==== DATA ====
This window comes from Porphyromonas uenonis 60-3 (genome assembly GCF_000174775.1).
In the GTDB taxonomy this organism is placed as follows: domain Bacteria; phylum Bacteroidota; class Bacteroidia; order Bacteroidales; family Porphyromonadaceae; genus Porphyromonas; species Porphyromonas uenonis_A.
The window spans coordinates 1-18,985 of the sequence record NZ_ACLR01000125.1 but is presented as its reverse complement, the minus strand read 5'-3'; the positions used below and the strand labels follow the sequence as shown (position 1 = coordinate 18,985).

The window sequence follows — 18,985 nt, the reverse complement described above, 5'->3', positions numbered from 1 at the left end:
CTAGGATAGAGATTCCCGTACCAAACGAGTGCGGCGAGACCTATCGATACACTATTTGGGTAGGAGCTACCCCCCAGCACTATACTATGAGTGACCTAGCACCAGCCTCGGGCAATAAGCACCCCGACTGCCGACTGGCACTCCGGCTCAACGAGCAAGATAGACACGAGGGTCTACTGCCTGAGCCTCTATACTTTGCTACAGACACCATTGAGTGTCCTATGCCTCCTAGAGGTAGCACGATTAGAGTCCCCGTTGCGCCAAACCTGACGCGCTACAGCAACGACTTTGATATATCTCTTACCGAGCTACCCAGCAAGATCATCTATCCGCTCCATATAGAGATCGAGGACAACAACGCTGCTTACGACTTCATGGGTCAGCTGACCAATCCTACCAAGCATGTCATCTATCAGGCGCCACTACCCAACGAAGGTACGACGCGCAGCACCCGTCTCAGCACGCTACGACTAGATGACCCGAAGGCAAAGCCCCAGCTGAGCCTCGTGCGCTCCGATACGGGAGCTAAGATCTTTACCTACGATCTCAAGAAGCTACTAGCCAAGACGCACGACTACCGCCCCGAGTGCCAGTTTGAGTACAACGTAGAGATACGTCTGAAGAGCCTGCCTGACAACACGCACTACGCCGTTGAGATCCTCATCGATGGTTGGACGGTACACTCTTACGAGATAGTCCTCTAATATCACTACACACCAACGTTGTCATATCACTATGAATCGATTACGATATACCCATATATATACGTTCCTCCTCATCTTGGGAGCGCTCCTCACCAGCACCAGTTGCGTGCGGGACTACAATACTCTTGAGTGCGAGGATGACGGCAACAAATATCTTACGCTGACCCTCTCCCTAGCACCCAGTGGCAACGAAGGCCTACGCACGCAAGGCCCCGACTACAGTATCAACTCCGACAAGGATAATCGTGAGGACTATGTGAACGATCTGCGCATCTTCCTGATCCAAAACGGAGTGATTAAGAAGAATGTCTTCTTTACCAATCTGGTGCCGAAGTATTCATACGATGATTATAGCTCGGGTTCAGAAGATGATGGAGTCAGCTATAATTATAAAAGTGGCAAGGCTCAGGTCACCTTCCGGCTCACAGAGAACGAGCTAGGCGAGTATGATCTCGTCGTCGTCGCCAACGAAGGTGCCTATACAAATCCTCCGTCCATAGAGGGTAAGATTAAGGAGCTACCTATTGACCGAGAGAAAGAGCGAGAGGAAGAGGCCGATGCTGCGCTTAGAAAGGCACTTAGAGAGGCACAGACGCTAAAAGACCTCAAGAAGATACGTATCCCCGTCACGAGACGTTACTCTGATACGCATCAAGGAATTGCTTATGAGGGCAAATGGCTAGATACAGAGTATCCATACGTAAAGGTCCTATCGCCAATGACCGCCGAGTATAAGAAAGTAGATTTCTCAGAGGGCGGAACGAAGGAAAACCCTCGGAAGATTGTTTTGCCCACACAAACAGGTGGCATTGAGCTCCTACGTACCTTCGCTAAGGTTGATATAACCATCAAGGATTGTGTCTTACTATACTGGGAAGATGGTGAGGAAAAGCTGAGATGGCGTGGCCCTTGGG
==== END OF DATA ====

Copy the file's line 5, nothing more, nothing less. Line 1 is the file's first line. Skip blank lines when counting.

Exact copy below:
CTAGGATAGAGATTCCCGTACCAAACGAGTGCGGCGAGACCTATCGATACACTATTTGGGTAGGAGCTACCCCCCAGCACTATACTATGAGTGACCTAGCACCAGCCTCGGGCAATAAGCACCCCGACTGCCGACTGGCACTCCGGCTCAACGAGCAAGATAGACACGAGGGTCTACTGCCTGAGCCTCTATACTTTGCTACAGACACCATTGAGTGTCCTATGCCTCCTAGAGGTAGCACGATTAGAGTCCCCGTTGCGCCAAACCTGACGCGCTACAGCAACGACTTTGATATATCTCTTACCGAGCTACCCAGCAAGATCATCTATCCGCTCCATATAGAGATCGAGGACAACAACGCTGCTTACGACTTCATGGGTCAGCTGACCAATCCTACCAAGCATGTCATCTATCAGGCGCCACTACCCAACGAAGGTACGACGCGCAGCACCCGTCTCAGCACGCTACGACTAGATGACCCGAAGGCAAAGCCCCAGCTGAGCCTCGTGCGCTCCGATACGGGAGCTAAGATCTTTACCTACGATCTCAAGAAGCTACTAGCCAAGACGCACGACTACCGCCCCGAGTGCCAGTTTGAGTACAACGTAGAGATACGTCTGAAGAGCCTGCCTGACAACACGCACTACGCCGTTGAGATCCTCATCGATGGTTGGACGGTACACTCTTACGAGATAGTCCTCTAATATCACTACACACCAACGTTGTCATATCACTATGAATCGATTACGATATACCCATATATATACGTTCCTCCTCATCTTGGGAGCGCTCCTCACCAGCACCAGTTGCGTGCGGGACTACAATACTCTTGAGTGCGAGGATGACGGCAACAAATATCTTACGCTGACCCTCTCCCTAGCACCCAGTGGCAACGAAGGCCTACGCACGCAAGGCCCCGACTACAGTATCAACTCCGACAAGGATAATCGTGAGGACTATGTGAACGATCTGCGCATCTTCCTGATCCAAAACGGAGTGATTAAGAAGAATGTCTTCTTTACCAATCTGGTGCCGAAGTATTCATACGATGATTATAGCTCGGGTTCAGAAGATGATGGAGTCAGCTATAATTATAAAAGTGGCAAGGCTCAGGTCACCTTCCGGCTCACAGAGAACGAGCTAGGCGAGTATGATCTCGTCGTCGTCGCCAACGAAGGTGCCTATACAAATCCTCCGTCCATAGAGGGTAAGATTAAGGAGCTACCTATTGACCGAGAGAAAGAGCGAGAGGAAGAGGCCGATGCTGCGCTTAGAAAGGCACTTAGAGAGGCACAGACGCTAAAAGACCTCAAGAAGATACGTATCCCCGTCACGAGACGTTACTCTGATACGCATCAAGGAATTGCTTATGAGGGCAAATGGCTAGATACAGAGTATCCATACGTAAAGGTCCTATCGCCAATGACCGCCGAGTATAAGAAAGTAGATTTCTCAGAGGGCGGAACGAAGGAAAACCCTCGGAAGATTGTTTTGCCCACACAAACAGGTGGCATTGAGCTCCTACGTACCTTCGCTAAGGTTGATATAACCATCAAGGATTGTGTCTTACTATACTGGGAAGATGGTGAGGAAAAGCTGAGATGGCGTGGCCCTTGGG